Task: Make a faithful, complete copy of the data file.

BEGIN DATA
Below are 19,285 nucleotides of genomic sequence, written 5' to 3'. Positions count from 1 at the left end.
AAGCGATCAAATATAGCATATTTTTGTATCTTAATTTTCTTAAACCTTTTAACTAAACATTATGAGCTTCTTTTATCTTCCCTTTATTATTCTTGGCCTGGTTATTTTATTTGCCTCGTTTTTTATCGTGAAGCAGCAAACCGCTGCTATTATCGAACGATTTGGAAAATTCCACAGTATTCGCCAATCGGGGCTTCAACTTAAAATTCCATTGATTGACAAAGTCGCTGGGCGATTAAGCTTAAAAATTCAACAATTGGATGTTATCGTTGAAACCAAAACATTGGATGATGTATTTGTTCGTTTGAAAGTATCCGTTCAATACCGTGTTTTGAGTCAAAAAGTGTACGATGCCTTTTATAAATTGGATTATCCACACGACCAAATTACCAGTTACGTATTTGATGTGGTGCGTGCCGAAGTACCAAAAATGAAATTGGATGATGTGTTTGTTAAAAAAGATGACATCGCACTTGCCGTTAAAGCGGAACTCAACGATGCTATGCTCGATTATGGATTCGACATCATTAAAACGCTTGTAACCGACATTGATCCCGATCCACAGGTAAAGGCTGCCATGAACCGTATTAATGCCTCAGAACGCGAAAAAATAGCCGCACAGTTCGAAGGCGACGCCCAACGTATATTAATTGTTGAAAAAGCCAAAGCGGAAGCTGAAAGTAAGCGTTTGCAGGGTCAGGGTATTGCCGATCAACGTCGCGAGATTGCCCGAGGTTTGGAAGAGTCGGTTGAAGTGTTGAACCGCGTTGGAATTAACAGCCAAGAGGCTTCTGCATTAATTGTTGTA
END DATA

Below are 19,285 nucleotides of genomic sequence, written 5' to 3'. Positions count from 1 at the left end.
AAGCGATCAAATATAGCATATTTTTGTATCTTAATTTTCTTAAACCTTTTAACTAAACATTATGAGCTTCTTTTATCTTCCCTTTATTATTCTTGGCCTGGTTATTTTATTTGCCTCGTTTTTTATCGTGAAGCAGCAAACCGCTGCTATTATCGAACGATTTGGAAAATTCCACAGTATTCGCCAATCGGGGCTTCAACTTAAAATTCCATTGATTGACAAAGTCGCTGGGCGATTAAGCTTAAAAATTCAACAATTGGATGTTATCGTTGAAACCAAAACATTGGATGATGTATTTGTTCGTTTGAAAGTATCCGTTCAATACCGTGTTTTGAGTCAAAAAGTGTACGATGCCTTTTATAAATTGGATTATCCACACGACCAAATTACCAGTTACGTATTTGATGTGGTGCGTGCCGAAGTACCAAAAATGAAATTGGATGATGTGTTTGTTAAAAAAGATGACATCGCACTTGCCGTTAAAGCGGAACTCAACGATGCTATGCTCGATTATGGATTCGACATCATTAAAACGCTTGTAACCGACATTGATCCCGATCCACAGGTAAAGGCTGCCATGAACCGTATTAATGCCTCAGAACGCGAAAAAATAGCCGCACAGTTCGAAGGCGACGCCCAACGTATATTAATTGTTGAAAAAGCCAAAGCGGAAGCTGAAAGTAAGCGTTTGCAGGGTCAGGGTATTGCCGATCAACGTCGCGAGATTGCCCGAGGTTTGGAAGAGTCGGTTGAAGTGTTGAACCGCGTTGGAATTAACAGCCAAGAGGCTTCTGCATTAATTGTTGTA